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UK fined over treatment of mentally ill man

The European Court of Human Rights has ruled that police officers who detained a mentally ill man in a cell for more than three days subjected him to “inhuman or degrading treatment”.

4 May 2012

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Judges in Strasbourg ordered the UK government to pay more than £9,000 in compensation to the man, known as MS, for the “excessive period of detention” he endured back in 2004, during which time access to appropriate medical care was delayed. “The court held in particular that the applicant’s prolonged detention without appropriate psychiatric treatment had diminished his human dignity, although there had been no intentional neglect on the part of the police,” said the ruling.

MS was arrested in December 2004 in a “highly agitated” state, while sitting in his car sounding the horn continuously, having earlier “seriously injured” his aunt. He was held at a police station under the Mental Health Act 1983, which allows those suffering from a mental disorder to be detained for up to 72 hours for medical examination.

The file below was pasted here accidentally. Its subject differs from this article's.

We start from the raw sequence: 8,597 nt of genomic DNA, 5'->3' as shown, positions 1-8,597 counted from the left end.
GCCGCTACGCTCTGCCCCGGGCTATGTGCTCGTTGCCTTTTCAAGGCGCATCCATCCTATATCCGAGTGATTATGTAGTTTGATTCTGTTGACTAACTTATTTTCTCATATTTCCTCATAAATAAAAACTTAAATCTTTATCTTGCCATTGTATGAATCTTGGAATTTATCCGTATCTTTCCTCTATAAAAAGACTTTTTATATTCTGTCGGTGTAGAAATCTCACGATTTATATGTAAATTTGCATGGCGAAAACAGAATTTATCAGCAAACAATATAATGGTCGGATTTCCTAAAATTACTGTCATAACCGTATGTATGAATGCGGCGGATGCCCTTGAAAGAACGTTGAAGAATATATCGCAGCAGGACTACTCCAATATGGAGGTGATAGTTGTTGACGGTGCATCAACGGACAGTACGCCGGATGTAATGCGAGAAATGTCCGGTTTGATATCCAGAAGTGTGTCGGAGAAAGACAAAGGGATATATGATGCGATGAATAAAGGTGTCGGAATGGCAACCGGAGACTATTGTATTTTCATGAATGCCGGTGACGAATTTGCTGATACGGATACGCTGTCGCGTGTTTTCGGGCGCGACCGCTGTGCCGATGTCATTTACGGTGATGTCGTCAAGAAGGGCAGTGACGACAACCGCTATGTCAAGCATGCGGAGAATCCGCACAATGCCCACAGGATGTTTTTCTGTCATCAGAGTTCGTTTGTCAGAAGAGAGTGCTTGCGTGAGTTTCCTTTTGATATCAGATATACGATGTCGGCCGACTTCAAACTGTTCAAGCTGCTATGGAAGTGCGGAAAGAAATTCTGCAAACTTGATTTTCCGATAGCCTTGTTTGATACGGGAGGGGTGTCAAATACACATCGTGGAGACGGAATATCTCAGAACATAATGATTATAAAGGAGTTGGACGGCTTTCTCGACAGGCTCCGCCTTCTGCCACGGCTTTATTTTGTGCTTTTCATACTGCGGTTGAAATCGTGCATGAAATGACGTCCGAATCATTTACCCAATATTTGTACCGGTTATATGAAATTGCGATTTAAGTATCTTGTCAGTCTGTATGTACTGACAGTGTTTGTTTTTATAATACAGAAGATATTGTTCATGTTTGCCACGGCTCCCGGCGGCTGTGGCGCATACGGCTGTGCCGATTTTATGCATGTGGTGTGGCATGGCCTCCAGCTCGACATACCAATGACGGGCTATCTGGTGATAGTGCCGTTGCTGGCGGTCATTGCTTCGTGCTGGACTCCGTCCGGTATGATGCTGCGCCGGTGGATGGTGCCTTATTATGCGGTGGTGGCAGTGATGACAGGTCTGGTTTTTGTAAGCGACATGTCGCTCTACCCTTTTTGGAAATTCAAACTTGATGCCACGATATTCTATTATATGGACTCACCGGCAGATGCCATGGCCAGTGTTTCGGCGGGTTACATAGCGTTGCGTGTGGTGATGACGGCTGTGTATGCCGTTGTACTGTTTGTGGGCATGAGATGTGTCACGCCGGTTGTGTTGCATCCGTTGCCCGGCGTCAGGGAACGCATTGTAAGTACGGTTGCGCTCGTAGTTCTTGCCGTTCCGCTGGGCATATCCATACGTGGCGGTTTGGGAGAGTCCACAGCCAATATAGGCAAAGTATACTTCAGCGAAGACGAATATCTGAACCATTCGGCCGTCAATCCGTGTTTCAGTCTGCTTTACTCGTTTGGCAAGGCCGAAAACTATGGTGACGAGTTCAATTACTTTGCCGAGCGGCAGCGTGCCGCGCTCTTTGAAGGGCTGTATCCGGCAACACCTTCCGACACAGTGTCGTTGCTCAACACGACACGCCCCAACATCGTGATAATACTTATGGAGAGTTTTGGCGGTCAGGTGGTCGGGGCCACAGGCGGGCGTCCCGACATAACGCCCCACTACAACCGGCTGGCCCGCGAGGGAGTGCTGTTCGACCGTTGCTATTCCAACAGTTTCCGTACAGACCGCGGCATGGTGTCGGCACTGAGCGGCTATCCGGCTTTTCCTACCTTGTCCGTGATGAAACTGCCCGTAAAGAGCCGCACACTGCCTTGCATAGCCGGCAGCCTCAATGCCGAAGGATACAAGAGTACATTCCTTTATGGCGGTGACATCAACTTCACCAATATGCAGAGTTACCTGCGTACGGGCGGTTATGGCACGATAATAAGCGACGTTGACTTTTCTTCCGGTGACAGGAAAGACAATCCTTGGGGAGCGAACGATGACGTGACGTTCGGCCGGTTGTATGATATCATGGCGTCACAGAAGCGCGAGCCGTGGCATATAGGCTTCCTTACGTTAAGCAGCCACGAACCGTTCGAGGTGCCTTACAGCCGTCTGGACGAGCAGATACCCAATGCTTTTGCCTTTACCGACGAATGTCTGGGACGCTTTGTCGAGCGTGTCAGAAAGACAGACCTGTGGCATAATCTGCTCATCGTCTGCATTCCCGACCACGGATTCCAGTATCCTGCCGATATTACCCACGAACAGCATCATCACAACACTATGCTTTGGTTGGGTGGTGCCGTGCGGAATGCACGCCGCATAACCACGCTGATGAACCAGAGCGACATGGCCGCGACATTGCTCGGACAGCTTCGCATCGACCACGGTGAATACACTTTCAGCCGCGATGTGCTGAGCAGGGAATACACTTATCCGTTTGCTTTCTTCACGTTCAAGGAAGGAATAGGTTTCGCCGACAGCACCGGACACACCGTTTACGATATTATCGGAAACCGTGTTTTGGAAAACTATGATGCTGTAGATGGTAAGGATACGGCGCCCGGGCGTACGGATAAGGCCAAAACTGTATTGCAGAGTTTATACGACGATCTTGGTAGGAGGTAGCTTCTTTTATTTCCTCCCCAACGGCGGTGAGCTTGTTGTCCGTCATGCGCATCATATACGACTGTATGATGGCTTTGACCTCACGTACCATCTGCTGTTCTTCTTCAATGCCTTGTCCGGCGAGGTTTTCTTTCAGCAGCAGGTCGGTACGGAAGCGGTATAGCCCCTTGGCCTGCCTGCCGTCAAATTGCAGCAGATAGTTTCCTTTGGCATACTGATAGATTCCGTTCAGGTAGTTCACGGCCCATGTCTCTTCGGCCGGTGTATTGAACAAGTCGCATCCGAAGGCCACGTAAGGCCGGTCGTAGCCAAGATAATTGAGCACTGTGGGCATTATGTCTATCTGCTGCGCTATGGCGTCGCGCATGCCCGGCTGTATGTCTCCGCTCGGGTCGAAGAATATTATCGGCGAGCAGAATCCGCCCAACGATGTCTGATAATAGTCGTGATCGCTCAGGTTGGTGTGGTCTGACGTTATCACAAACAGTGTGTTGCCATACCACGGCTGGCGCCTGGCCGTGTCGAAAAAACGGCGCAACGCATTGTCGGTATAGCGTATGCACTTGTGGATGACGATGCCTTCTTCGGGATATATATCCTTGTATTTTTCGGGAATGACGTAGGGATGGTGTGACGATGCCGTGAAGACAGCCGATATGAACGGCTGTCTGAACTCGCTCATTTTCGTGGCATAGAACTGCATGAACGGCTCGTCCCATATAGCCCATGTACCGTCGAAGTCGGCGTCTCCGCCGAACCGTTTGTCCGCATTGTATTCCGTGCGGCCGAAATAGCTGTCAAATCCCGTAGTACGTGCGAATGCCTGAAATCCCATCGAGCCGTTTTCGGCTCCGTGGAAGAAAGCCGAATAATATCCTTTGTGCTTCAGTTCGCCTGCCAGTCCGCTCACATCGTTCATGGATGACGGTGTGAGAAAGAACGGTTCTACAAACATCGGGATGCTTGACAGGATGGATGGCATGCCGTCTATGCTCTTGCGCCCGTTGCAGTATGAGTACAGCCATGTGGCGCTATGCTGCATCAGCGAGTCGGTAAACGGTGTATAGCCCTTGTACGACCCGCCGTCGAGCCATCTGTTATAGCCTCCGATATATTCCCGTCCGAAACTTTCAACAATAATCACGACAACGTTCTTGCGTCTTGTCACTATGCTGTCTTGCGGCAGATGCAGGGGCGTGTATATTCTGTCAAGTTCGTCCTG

Although psychiatrists agreed that MS should be transferred to hospital, he continued to be held in the police cell, where he “kept shouting, taking off all of his clothes, banging his head on the wall, drinking from the toilet and smearing himself with food and faeces”, the court heard. He was taken to a clinic only on the fourth day of his arrest.

MS, who is now in his forties, initially brought negligence claims against the NHS over his treatment, but these were rejected at district and county courts.

However, while the ECHR acknowledged that MS’s arrest was justified and that the police or health authorities did not intentionally mistreat him, judges agreed unanimously that “appropriate” medical care was delayed.

“The fact remained that MS had been in a state of great vulnerability throughout his detention at the police station. As indicated by all the medical professionals who examined him, he had been in dire need of appropriate psychiatric treatment,” said the judgment.

“That situation, which persisted until his transfer to the clinic on the fourth day of his detention, diminished excessively his fundamental human dignity … The maximum time limit for the detention of a person in his situation had not been respected,” found the court.

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